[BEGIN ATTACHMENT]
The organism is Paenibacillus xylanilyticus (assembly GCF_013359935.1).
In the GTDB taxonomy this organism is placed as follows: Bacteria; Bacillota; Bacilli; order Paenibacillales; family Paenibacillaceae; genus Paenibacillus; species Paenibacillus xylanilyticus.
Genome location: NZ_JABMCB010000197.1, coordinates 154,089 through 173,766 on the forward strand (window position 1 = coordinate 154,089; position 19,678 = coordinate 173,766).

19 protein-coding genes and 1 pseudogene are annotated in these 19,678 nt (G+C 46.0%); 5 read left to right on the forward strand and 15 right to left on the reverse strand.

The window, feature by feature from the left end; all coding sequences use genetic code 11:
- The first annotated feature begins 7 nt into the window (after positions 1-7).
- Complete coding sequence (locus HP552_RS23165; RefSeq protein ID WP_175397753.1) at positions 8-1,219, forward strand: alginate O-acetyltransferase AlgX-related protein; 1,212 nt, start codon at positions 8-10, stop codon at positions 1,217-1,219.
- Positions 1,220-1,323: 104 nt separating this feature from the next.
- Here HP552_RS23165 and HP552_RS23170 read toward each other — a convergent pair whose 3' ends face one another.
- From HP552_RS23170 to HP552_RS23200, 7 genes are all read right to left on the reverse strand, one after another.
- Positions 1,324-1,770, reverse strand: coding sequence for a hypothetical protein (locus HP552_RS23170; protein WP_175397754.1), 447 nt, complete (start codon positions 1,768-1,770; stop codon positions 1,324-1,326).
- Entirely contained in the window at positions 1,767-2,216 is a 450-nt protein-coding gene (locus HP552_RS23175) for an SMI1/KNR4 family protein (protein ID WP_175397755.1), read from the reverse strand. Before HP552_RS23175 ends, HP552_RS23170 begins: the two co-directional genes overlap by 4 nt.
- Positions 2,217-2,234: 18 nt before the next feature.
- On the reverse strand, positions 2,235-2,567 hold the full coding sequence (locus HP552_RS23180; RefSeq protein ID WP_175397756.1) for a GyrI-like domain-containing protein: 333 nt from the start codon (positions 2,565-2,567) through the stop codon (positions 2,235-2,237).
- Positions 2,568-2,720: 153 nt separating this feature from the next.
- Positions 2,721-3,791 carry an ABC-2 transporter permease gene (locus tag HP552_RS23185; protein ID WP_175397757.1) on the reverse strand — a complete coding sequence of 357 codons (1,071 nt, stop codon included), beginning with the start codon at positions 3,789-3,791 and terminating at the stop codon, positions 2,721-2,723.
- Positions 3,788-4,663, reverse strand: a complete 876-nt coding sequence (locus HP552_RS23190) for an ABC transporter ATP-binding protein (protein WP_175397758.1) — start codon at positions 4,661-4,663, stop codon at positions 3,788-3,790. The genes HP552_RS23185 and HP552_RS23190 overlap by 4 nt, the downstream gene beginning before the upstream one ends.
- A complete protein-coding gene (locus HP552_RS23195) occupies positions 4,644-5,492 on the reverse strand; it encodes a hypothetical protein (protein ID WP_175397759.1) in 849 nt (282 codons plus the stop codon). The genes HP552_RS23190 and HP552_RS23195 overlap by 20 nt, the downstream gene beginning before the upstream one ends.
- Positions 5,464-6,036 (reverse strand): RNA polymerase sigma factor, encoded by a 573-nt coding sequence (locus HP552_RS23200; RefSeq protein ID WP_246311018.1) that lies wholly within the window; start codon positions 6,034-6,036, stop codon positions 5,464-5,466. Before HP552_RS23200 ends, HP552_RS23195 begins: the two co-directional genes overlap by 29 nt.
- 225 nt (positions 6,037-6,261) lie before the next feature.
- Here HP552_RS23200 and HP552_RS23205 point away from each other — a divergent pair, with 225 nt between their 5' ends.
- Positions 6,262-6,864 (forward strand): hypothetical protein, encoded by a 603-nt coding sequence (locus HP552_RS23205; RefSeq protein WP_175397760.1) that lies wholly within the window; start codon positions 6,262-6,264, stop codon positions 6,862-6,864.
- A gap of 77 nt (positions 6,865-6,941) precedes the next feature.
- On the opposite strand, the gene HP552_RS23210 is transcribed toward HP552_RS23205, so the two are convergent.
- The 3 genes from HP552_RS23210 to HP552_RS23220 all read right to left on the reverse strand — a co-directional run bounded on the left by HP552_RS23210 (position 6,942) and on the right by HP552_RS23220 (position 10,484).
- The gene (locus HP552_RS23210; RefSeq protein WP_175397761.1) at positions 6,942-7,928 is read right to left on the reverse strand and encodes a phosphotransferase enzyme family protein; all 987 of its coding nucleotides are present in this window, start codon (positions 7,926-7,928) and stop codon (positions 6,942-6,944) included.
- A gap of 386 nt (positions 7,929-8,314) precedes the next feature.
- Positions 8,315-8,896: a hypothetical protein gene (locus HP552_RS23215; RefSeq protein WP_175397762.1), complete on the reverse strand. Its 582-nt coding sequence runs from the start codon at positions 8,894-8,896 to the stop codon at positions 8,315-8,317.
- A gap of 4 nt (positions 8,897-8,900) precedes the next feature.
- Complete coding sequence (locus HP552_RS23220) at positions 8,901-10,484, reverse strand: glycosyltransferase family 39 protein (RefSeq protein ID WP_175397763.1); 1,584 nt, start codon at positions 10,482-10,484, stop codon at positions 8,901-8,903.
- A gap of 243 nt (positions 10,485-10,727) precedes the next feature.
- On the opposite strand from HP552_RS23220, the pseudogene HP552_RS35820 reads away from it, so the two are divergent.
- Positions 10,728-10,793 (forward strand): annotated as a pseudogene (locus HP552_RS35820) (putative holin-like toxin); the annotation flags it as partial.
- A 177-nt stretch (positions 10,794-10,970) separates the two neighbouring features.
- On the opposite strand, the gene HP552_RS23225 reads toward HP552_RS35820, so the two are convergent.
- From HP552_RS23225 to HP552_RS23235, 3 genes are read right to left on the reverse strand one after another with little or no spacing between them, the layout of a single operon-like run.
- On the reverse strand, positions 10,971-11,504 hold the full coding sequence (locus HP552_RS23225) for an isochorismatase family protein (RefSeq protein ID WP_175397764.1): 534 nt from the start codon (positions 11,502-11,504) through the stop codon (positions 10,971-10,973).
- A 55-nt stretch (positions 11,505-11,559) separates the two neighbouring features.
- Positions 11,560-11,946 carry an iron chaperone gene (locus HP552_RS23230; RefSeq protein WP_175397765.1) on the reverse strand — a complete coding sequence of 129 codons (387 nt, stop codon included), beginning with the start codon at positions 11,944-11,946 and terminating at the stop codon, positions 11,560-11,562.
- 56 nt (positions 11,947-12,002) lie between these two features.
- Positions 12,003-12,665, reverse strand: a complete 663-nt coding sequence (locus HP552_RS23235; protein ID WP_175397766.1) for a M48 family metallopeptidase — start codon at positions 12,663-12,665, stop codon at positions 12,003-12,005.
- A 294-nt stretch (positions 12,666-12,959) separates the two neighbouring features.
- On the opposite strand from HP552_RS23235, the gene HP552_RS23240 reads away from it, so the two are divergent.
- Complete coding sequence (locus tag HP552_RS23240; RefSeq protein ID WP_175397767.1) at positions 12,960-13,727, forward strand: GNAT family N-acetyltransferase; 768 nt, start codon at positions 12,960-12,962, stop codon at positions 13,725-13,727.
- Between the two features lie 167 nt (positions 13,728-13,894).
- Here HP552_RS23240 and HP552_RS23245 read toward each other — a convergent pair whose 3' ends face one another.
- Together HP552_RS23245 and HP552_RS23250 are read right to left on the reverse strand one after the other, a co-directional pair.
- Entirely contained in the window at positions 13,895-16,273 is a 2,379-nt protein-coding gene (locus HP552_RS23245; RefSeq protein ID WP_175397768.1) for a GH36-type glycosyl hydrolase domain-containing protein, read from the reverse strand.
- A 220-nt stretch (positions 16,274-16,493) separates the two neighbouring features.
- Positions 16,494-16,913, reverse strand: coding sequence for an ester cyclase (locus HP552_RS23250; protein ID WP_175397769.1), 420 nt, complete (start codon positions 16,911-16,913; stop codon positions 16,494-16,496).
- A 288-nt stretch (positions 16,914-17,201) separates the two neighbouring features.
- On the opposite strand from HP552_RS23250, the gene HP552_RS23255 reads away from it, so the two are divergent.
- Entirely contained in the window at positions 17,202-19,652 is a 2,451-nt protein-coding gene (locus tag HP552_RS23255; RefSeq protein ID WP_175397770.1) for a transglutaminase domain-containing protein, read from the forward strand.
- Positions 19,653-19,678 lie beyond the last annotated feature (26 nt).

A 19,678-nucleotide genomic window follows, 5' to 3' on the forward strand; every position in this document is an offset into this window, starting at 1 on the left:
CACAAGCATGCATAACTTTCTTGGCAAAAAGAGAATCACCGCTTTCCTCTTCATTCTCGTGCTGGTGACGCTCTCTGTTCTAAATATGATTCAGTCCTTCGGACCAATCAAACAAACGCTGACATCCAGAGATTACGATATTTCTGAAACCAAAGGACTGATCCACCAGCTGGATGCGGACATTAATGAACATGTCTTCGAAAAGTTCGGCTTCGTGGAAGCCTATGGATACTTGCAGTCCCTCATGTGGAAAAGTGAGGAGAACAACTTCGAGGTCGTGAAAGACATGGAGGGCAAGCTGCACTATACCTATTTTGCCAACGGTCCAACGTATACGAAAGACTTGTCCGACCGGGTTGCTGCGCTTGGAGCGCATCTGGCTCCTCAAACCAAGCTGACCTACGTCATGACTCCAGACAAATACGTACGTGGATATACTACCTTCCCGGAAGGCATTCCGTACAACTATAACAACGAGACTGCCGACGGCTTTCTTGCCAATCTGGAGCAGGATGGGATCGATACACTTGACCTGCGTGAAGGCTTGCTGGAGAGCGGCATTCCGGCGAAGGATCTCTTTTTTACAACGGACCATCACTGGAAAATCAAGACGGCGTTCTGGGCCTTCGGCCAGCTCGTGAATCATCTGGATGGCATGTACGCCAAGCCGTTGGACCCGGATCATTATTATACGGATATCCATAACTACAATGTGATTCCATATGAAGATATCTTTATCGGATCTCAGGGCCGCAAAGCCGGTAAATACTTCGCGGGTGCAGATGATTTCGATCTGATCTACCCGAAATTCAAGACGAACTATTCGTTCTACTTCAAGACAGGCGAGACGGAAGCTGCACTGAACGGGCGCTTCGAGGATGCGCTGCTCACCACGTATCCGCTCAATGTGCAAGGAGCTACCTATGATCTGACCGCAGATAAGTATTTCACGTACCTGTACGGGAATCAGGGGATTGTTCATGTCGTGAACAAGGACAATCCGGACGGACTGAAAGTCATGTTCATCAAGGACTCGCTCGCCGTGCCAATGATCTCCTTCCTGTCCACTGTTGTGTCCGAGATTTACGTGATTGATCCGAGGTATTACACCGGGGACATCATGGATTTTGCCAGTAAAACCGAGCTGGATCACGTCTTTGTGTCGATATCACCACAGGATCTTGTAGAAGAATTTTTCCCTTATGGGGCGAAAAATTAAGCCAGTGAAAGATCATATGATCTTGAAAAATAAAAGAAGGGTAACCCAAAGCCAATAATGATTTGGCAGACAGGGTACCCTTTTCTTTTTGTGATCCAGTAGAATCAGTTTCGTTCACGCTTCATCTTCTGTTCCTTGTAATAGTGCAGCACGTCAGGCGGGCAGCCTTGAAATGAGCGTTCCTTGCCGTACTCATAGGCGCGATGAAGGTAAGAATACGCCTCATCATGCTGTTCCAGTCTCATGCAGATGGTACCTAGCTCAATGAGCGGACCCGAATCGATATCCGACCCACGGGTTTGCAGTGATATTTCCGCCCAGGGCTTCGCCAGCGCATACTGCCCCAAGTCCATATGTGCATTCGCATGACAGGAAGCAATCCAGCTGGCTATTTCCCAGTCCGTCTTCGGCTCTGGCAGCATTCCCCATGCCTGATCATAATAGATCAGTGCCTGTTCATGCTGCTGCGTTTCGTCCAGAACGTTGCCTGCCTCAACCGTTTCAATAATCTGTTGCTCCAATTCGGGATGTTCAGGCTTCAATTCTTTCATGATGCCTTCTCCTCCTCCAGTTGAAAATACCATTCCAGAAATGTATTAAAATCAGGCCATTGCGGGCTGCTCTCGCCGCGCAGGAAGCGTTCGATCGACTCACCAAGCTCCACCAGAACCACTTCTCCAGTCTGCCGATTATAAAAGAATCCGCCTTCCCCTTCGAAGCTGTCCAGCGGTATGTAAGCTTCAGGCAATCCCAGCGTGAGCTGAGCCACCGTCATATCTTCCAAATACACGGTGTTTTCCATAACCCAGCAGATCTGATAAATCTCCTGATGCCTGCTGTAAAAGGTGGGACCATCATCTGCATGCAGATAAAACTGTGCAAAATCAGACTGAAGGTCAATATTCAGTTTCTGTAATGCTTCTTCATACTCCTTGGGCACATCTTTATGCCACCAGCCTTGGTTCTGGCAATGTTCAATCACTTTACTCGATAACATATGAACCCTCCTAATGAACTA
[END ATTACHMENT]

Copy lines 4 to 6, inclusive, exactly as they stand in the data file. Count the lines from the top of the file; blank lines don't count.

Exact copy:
19 protein-coding genes and 1 pseudogene are annotated in these 19,678 nt (G+C 46.0%); 5 read left to right on the forward strand and 15 right to left on the reverse strand.

The window, feature by feature from the left end; all coding sequences use genetic code 11:
- The first annotated feature begins 7 nt into the window (after positions 1-7).